.... A visit to the French
Excerpt from Joe Hagen's book "Memories
of World War II"
We did not know where the next invasion would take place but this time
it was for a good reason. President Roosevelt, Stalin and Churchill could
not agree. Churchill wanted us to invade the Balkans probably because he
was thinking ahead to peace and the division of Europe into areas of influence
by the Allies. Stalin wanted a southern France invasion for the same reason
as Churchill but with the opposite objective. Roosevelt was the deciding
vote for southern France primarily because it would be less costly in American
lives. France, who really did not have a vote, was anxious to send their
Free French and Foreign Legion into action on their own soil. Finally the
decision was made to land in the French Riviera. The name of the operation
was changed from Anvil to Dragoon and D-day was set for August 15, 1944.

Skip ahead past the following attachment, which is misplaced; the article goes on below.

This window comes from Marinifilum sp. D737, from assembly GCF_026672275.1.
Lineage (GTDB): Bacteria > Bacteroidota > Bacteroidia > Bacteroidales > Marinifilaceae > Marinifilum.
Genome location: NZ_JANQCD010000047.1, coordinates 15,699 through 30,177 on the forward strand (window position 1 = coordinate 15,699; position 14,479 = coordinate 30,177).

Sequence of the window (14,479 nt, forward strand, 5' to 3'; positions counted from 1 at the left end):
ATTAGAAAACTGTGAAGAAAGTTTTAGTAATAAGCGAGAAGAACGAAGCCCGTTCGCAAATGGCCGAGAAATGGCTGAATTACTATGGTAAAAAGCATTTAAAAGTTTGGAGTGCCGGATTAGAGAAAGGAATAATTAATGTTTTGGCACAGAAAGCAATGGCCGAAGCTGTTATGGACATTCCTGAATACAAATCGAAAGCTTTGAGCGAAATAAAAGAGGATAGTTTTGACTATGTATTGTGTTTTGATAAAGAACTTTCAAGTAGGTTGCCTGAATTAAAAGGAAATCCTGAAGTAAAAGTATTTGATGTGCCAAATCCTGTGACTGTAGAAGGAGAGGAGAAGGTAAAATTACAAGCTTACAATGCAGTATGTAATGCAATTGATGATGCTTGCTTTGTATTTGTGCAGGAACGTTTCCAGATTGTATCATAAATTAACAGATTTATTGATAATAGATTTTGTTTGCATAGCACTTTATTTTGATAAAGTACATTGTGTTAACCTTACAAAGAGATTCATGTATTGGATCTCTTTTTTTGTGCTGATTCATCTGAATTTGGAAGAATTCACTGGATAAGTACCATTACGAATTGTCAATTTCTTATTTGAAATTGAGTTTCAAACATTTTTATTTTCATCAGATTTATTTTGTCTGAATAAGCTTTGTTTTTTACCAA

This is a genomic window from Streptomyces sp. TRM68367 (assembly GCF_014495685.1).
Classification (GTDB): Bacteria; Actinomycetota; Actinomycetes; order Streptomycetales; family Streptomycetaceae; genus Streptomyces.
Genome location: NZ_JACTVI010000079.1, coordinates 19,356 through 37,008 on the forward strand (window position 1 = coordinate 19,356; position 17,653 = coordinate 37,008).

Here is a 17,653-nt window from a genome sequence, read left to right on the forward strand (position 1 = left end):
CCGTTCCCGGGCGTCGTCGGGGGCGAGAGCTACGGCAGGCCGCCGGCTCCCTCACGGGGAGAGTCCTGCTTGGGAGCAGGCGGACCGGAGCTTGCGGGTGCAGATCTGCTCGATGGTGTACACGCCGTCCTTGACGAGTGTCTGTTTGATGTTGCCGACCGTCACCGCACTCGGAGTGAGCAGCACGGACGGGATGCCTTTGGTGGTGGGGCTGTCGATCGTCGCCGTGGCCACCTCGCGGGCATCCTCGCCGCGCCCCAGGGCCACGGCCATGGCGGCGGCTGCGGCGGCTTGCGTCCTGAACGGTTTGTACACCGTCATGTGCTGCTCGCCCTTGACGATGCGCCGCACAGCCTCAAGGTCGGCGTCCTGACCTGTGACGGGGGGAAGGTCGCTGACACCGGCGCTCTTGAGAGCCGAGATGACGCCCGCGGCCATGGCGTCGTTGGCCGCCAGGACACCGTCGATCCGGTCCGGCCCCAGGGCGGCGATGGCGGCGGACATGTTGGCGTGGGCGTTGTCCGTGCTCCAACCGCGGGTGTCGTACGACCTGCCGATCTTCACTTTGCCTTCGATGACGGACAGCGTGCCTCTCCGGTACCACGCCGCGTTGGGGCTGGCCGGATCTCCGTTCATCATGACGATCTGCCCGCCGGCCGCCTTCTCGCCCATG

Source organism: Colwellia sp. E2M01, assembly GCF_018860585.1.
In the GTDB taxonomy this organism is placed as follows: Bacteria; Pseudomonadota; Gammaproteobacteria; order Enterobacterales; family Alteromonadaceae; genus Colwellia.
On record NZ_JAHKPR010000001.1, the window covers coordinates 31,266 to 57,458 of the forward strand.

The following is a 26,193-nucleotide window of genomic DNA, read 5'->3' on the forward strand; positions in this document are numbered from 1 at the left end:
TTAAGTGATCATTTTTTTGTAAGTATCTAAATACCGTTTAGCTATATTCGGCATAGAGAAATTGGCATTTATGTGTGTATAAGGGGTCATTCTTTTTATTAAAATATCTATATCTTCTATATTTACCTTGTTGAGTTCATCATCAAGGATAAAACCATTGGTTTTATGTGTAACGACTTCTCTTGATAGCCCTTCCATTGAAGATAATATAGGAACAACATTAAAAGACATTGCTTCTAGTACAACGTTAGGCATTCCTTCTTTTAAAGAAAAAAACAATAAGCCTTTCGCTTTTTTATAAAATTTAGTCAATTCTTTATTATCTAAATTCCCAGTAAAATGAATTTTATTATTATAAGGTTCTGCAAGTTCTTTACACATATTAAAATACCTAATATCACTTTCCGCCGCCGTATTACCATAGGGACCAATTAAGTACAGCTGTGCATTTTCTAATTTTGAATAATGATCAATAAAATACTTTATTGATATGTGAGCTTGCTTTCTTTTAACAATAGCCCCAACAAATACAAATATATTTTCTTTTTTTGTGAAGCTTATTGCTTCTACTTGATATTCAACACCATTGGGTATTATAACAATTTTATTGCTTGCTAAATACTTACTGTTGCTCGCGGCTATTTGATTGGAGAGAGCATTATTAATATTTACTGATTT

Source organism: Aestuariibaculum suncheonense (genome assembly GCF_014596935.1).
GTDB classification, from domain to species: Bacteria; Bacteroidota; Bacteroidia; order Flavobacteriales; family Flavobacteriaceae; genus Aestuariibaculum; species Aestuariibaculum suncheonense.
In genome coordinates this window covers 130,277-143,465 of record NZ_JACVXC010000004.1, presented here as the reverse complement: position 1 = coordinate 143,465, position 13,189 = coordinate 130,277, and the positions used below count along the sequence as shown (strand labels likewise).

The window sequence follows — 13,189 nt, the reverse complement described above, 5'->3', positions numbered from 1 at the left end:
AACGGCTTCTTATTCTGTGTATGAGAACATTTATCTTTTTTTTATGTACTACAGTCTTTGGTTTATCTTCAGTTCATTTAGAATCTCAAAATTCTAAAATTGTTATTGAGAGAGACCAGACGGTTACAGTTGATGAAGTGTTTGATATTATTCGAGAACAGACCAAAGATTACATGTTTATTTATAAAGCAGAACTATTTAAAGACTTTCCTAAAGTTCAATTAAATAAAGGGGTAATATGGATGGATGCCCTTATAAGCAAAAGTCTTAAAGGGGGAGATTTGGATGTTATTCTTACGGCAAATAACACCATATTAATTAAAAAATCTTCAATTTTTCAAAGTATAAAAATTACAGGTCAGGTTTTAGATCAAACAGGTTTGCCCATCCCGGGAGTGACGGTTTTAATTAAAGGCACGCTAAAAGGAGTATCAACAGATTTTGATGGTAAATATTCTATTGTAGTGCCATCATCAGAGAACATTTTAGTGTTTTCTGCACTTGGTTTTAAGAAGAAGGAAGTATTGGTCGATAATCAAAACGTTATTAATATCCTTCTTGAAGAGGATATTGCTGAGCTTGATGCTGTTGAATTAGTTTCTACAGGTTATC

Churchill was responsible for the name change claiming that he was dragooned
into accepting the plan.
Everything was ship shape aboard and we were ready for action except
for one notable exception. We did not have a small boat officer, Our previous
officers and boat crews had been detached at Normandy. Since then we received
five replacement LCVPs and boat crews but not even one officer for them.
Among ourselves we wondered if one of us would be volunteered. By now my
E for engineering rating had been changed to DE meaning that I was
now deemed eligible for Deck Officer duties so I was in the pool. The
most Likely candidate was Lt. Carter our gunnery officer. He was the most